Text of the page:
So at the gas station, Walt makes a pay phone call wherein he poses as a reporter doing a story for The New York Times. He's talking to a woman who is either a publicist or some other kind of agent for Gretchen and Elliott Schwartz, so it does seem like he's going after them. He pulls the old "Is their address still X? No? It's Y? Why don't you tell me Y so I can write it down." People fall for this in TV and movies literally all the time. So he gets their address and promises the publicist/agent that it "should make one hell of a story." Yeah, no shit. Before he leaves the station, he removes his watch and places it atop the phone booth, which as far as I know is only to match continuity with the flash-forward, which is whatever.
That night, Gretchen and Elliott return home from whatever business they had in New York, and there is a palpable dread in the air. I really care what happens to these two. Part of it is that I'm so fond of Jessica Hecht and Adam Godley as performers. Part of it is that Walt's jealousy over their Gray Matter success is one of the uglier sides of him, and so I take their side even more strongly. And part of it is pushback against what turned out to be my least favorite part of the finale -- this scene right here, where Walt gets one over on these rich assholes that had the nerve to succeed without him -- where we suddenly need Walt to win and win big. So Gretchen and Elliott walk past Walt in their courtyard without even noticing him. He's able to shadow them, get into their home before they have time to set the alarm, and move about through their palatial abode without them noticing. Seriously, they're gabbing about Thai food and turning on the fireplace and uncorking wine for like ten minutes before they notice him.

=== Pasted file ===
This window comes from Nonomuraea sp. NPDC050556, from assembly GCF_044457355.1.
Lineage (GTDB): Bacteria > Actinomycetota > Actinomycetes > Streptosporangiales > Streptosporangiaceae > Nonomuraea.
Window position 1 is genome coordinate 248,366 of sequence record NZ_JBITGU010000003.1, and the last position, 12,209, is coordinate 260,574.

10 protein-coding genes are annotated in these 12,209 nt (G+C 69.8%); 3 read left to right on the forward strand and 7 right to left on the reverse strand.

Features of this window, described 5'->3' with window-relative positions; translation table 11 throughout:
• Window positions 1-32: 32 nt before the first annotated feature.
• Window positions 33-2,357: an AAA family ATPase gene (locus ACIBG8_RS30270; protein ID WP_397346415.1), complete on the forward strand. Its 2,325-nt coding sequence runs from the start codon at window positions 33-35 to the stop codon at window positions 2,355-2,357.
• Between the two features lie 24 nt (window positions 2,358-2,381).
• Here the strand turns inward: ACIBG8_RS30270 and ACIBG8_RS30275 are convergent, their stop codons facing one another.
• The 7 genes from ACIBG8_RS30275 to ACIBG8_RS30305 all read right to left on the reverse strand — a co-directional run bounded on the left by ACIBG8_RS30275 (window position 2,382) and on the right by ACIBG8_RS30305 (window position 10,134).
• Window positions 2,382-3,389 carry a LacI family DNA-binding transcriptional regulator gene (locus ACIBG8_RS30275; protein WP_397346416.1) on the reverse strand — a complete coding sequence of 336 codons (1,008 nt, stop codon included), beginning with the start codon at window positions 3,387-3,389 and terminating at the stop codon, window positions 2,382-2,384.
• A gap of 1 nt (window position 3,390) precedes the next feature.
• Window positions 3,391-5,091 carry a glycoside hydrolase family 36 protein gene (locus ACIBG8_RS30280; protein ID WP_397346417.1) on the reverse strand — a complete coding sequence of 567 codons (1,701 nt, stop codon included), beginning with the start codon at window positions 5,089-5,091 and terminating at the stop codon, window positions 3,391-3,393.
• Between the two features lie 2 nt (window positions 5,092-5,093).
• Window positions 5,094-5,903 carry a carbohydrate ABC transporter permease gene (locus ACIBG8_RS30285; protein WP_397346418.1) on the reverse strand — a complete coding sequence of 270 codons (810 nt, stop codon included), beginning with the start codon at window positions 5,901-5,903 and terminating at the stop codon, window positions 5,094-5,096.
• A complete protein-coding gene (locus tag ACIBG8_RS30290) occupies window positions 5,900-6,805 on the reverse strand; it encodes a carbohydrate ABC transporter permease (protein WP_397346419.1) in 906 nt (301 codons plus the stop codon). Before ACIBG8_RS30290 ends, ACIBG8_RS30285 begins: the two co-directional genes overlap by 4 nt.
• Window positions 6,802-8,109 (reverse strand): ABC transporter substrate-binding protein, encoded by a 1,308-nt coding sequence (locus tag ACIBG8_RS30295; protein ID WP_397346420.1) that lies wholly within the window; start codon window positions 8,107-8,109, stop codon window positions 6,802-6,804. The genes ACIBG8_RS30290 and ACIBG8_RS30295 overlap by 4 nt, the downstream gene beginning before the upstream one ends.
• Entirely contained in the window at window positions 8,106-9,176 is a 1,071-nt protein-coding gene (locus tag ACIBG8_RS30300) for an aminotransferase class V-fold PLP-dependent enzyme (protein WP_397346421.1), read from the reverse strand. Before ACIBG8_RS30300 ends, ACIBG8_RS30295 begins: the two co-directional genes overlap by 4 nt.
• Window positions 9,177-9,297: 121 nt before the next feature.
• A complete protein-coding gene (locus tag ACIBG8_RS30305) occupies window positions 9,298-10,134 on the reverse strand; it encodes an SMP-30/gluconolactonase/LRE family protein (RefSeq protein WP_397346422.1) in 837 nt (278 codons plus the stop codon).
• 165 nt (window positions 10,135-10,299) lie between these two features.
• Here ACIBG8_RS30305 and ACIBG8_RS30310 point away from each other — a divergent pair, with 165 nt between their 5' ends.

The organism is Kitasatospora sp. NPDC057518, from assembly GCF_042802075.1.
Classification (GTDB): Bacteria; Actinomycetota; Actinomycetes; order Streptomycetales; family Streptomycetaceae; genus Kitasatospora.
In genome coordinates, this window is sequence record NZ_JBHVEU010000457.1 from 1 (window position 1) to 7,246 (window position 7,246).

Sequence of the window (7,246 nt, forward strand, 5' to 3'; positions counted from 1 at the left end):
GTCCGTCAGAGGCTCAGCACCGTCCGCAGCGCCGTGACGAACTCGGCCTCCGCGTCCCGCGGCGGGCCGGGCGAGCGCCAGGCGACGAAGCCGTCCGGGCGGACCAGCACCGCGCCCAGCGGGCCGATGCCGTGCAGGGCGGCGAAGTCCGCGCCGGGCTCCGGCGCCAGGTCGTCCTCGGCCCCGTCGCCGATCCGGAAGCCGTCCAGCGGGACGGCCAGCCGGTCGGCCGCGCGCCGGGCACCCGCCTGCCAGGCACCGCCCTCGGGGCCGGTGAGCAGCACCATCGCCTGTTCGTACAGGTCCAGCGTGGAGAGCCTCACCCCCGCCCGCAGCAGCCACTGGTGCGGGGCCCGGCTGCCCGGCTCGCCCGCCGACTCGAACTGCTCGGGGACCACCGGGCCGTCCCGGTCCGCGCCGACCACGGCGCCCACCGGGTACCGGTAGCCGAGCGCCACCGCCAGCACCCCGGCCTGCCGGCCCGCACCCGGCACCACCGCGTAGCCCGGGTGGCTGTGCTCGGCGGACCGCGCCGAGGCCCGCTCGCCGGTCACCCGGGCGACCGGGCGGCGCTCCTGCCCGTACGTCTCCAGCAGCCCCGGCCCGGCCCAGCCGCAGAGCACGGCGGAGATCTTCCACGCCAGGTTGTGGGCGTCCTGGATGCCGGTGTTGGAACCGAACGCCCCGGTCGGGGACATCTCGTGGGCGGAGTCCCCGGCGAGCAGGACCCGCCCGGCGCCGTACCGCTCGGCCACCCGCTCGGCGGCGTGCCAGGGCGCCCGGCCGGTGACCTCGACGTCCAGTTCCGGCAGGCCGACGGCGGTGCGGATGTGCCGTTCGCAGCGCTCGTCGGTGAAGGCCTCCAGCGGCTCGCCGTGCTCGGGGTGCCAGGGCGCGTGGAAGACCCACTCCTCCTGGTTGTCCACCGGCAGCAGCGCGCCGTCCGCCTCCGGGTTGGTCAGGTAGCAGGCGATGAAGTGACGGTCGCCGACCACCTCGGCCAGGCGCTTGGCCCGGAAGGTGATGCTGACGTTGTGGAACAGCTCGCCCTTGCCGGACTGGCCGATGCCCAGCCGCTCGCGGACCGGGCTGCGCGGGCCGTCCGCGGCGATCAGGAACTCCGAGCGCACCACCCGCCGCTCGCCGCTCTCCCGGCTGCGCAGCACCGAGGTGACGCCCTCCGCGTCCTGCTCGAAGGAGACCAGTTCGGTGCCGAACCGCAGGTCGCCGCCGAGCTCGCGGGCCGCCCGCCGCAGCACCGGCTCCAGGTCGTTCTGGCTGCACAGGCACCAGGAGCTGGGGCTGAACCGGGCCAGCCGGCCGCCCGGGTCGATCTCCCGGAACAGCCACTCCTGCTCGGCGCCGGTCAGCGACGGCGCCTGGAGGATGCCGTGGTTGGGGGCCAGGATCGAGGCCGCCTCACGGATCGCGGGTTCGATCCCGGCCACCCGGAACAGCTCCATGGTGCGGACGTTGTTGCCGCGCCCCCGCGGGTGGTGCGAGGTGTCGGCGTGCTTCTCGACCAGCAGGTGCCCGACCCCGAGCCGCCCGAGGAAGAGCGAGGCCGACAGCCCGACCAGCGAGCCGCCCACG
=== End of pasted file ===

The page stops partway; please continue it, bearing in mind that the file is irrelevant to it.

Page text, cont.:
Gretchen screams, Elliott darts out of the kitchen and suddenly, they're all face to face again. The Schwartzes are petrified, while Walt does that overly casual thing that bad guys do when they really want to unnerve someone. He notices the view outside the glass walls of their living room. He tells them how good they looked on Charlie Rose. "If you're here to hurt us --" Gretchen begins, but Walt cuts her off. He's actually here to give them something. He tells them it's out in his car, and the three of them should walk down the road to retrieve it. With the classical music the Schwartzes prefer (like the awful rich folk they are) swelling in the background, Elliott slowly raises the paring knife he's got in his hand. Gretchen grabs him by the shoulders, as if to tell him not to take it there, and Walt explicitly tells him, deadpan, "If we're gonna go that way, you're gonna need a bigger knife." We cut to commercials, so Walt fans can better high-five each other without missing any dialogue.